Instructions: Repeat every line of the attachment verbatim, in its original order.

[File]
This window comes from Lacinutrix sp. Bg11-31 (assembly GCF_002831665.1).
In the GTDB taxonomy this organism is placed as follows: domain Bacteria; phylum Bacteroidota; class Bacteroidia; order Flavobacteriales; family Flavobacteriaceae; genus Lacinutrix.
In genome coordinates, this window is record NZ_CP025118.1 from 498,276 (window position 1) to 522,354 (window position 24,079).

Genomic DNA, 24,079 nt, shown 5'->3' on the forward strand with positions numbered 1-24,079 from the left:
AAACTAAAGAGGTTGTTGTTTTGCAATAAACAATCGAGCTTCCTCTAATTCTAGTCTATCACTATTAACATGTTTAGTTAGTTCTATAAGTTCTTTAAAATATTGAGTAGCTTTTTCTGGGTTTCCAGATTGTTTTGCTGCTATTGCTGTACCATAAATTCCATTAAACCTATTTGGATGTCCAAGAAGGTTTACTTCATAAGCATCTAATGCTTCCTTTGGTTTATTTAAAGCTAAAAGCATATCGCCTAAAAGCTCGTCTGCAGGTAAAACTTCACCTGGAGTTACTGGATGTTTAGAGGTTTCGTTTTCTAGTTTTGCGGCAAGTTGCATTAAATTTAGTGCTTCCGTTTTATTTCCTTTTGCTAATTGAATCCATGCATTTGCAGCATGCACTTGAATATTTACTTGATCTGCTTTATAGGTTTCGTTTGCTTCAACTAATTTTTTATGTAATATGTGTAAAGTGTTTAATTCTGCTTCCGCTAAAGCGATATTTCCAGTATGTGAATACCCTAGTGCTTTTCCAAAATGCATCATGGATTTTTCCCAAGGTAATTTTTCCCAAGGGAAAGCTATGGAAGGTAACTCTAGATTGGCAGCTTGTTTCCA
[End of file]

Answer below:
This window comes from Lacinutrix sp. Bg11-31 (assembly GCF_002831665.1).
In the GTDB taxonomy this organism is placed as follows: domain Bacteria; phylum Bacteroidota; class Bacteroidia; order Flavobacteriales; family Flavobacteriaceae; genus Lacinutrix.
In genome coordinates, this window is record NZ_CP025118.1 from 498,276 (window position 1) to 522,354 (window position 24,079).

Genomic DNA, 24,079 nt, shown 5'->3' on the forward strand with positions numbered 1-24,079 from the left:
AAACTAAAGAGGTTGTTGTTTTGCAATAAACAATCGAGCTTCCTCTAATTCTAGTCTATCACTATTAACATGTTTAGTTAGTTCTATAAGTTCTTTAAAATATTGAGTAGCTTTTTCTGGGTTTCCAGATTGTTTTGCTGCTATTGCTGTACCATAAATTCCATTAAACCTATTTGGATGTCCAAGAAGGTTTACTTCATAAGCATCTAATGCTTCCTTTGGTTTATTTAAAGCTAAAAGCATATCGCCTAAAAGCTCGTCTGCAGGTAAAACTTCACCTGGAGTTACTGGATGTTTAGAGGTTTCGTTTTCTAGTTTTGCGGCAAGTTGCATTAAATTTAGTGCTTCCGTTTTATTTCCTTTTGCTAATTGAATCCATGCATTTGCAGCATGCACTTGAATATTTACTTGATCTGCTTTATAGGTTTCGTTTGCTTCAACTAATTTTTTATGTAATATGTGTAAAGTGTTTAATTCTGCTTCCGCTAAAGCGATATTTCCAGTATGTGAATACCCTAGTGCTTTTCCAAAATGCATCATGGATTTTTCCCAAGGTAATTTTTCCCAAGGGAAAGCTATGGAAGGTAACTCTAGATTGGCAGCTTGTTTCCA